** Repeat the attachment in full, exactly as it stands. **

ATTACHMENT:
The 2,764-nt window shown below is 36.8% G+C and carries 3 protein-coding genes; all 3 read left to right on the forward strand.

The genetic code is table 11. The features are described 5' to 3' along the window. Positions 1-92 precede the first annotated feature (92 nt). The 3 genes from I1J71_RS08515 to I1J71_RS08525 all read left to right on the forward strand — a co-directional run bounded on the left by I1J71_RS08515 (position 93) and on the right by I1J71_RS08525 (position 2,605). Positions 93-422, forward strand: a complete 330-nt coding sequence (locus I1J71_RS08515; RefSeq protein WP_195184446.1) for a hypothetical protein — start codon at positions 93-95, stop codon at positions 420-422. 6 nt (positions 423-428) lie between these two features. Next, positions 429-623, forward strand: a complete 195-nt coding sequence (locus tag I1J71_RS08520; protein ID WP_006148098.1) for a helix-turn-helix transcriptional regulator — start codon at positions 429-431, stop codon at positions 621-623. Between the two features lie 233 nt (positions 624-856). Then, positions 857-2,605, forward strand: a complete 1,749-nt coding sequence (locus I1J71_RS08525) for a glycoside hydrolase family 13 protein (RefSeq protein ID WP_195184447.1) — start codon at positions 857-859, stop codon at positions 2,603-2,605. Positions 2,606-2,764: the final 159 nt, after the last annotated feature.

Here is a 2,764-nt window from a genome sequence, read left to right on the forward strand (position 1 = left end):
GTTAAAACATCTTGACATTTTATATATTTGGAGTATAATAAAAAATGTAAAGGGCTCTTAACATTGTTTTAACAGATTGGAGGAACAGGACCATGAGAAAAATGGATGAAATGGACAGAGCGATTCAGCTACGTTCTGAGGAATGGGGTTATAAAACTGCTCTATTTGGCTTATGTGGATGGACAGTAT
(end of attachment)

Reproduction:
The 2,764-nt window shown below is 36.8% G+C and carries 3 protein-coding genes; all 3 read left to right on the forward strand.

The genetic code is table 11. The features are described 5' to 3' along the window. Positions 1-92 precede the first annotated feature (92 nt). The 3 genes from I1J71_RS08515 to I1J71_RS08525 all read left to right on the forward strand — a co-directional run bounded on the left by I1J71_RS08515 (position 93) and on the right by I1J71_RS08525 (position 2,605). Positions 93-422, forward strand: a complete 330-nt coding sequence (locus I1J71_RS08515; RefSeq protein WP_195184446.1) for a hypothetical protein — start codon at positions 93-95, stop codon at positions 420-422. 6 nt (positions 423-428) lie between these two features. Next, positions 429-623, forward strand: a complete 195-nt coding sequence (locus tag I1J71_RS08520; protein ID WP_006148098.1) for a helix-turn-helix transcriptional regulator — start codon at positions 429-431, stop codon at positions 621-623. Between the two features lie 233 nt (positions 624-856). Then, positions 857-2,605, forward strand: a complete 1,749-nt coding sequence (locus I1J71_RS08525) for a glycoside hydrolase family 13 protein (RefSeq protein ID WP_195184447.1) — start codon at positions 857-859, stop codon at positions 2,603-2,605. Positions 2,606-2,764: the final 159 nt, after the last annotated feature.

Here is a 2,764-nt window from a genome sequence, read left to right on the forward strand (position 1 = left end):
GTTAAAACATCTTGACATTTTATATATTTGGAGTATAATAAAAAATGTAAAGGGCTCTTAACATTGTTTTAACAGATTGGAGGAACAGGACCATGAGAAAAATGGATGAAATGGACAGAGCGATTCAGCTACGTTCTGAGGAATGGGGTTATAAAACTGCTCTATTTGGCTTATGTGGATGGACAGTAT